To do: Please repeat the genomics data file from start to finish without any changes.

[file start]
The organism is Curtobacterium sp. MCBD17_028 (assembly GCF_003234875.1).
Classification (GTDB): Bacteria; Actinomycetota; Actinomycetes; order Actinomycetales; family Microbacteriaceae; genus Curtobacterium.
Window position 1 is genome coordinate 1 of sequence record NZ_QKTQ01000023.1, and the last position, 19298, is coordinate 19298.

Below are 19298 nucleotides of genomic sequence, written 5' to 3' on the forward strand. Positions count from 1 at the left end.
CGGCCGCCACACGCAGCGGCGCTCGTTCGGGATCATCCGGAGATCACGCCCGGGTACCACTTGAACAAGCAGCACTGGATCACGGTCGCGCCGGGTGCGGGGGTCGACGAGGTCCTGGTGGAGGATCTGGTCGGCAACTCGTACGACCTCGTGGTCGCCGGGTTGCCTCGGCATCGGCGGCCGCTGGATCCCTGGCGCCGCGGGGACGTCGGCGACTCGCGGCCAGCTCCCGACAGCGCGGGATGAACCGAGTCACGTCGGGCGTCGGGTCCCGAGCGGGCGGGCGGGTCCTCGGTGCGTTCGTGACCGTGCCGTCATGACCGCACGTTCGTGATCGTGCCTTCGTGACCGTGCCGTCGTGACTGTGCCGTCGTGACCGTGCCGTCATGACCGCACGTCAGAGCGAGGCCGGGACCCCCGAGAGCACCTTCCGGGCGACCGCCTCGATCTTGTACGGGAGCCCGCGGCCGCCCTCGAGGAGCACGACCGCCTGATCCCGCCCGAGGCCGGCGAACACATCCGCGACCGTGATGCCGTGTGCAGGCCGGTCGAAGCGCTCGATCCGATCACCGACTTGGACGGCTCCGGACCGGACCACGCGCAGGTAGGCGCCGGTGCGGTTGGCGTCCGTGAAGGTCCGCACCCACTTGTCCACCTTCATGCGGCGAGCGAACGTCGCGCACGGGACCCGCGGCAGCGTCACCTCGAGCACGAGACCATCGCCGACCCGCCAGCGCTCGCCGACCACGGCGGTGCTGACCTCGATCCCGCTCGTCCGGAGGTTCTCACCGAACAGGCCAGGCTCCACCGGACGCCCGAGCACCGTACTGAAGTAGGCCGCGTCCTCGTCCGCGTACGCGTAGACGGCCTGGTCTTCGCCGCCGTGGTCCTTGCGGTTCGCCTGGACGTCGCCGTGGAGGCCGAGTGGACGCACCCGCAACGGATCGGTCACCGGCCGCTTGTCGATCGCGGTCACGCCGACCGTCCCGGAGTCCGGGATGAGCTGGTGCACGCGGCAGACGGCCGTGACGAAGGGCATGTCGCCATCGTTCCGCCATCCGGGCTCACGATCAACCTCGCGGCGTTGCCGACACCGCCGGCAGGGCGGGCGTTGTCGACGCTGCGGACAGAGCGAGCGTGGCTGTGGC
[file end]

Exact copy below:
The organism is Curtobacterium sp. MCBD17_028 (assembly GCF_003234875.1).
Classification (GTDB): Bacteria; Actinomycetota; Actinomycetes; order Actinomycetales; family Microbacteriaceae; genus Curtobacterium.
Window position 1 is genome coordinate 1 of sequence record NZ_QKTQ01000023.1, and the last position, 19298, is coordinate 19298.

Below are 19298 nucleotides of genomic sequence, written 5' to 3' on the forward strand. Positions count from 1 at the left end.
CGGCCGCCACACGCAGCGGCGCTCGTTCGGGATCATCCGGAGATCACGCCCGGGTACCACTTGAACAAGCAGCACTGGATCACGGTCGCGCCGGGTGCGGGGGTCGACGAGGTCCTGGTGGAGGATCTGGTCGGCAACTCGTACGACCTCGTGGTCGCCGGGTTGCCTCGGCATCGGCGGCCGCTGGATCCCTGGCGCCGCGGGGACGTCGGCGACTCGCGGCCAGCTCCCGACAGCGCGGGATGAACCGAGTCACGTCGGGCGTCGGGTCCCGAGCGGGCGGGCGGGTCCTCGGTGCGTTCGTGACCGTGCCGTCATGACCGCACGTTCGTGATCGTGCCTTCGTGACCGTGCCGTCGTGACTGTGCCGTCGTGACCGTGCCGTCATGACCGCACGTCAGAGCGAGGCCGGGACCCCCGAGAGCACCTTCCGGGCGACCGCCTCGATCTTGTACGGGAGCCCGCGGCCGCCCTCGAGGAGCACGACCGCCTGATCCCGCCCGAGGCCGGCGAACACATCCGCGACCGTGATGCCGTGTGCAGGCCGGTCGAAGCGCTCGATCCGATCACCGACTTGGACGGCTCCGGACCGGACCACGCGCAGGTAGGCGCCGGTGCGGTTGGCGTCCGTGAAGGTCCGCACCCACTTGTCCACCTTCATGCGGCGAGCGAACGTCGCGCACGGGACCCGCGGCAGCGTCACCTCGAGCACGAGACCATCGCCGACCCGCCAGCGCTCGCCGACCACGGCGGTGCTGACCTCGATCCCGCTCGTCCGGAGGTTCTCACCGAACAGGCCAGGCTCCACCGGACGCCCGAGCACCGTACTGAAGTAGGCCGCGTCCTCGTCCGCGTACGCGTAGACGGCCTGGTCTTCGCCGCCGTGGTCCTTGCGGTTCGCCTGGACGTCGCCGTGGAGGCCGAGTGGACGCACCCGCAACGGATCGGTCACCGGCCGCTTGTCGATCGCGGTCACGCCGACCGTCCCGGAGTCCGGGATGAGCTGGTGCACGCGGCAGACGGCCGTGACGAAGGGCATGTCGCCATCGTTCCGCCATCCGGGCTCACGATCAACCTCGCGGCGTTGCCGACACCGCCGGCAGGGCGGGCGTTGTCGACGCTGCGGACAGAGCGAGCGTGGCTGTGGC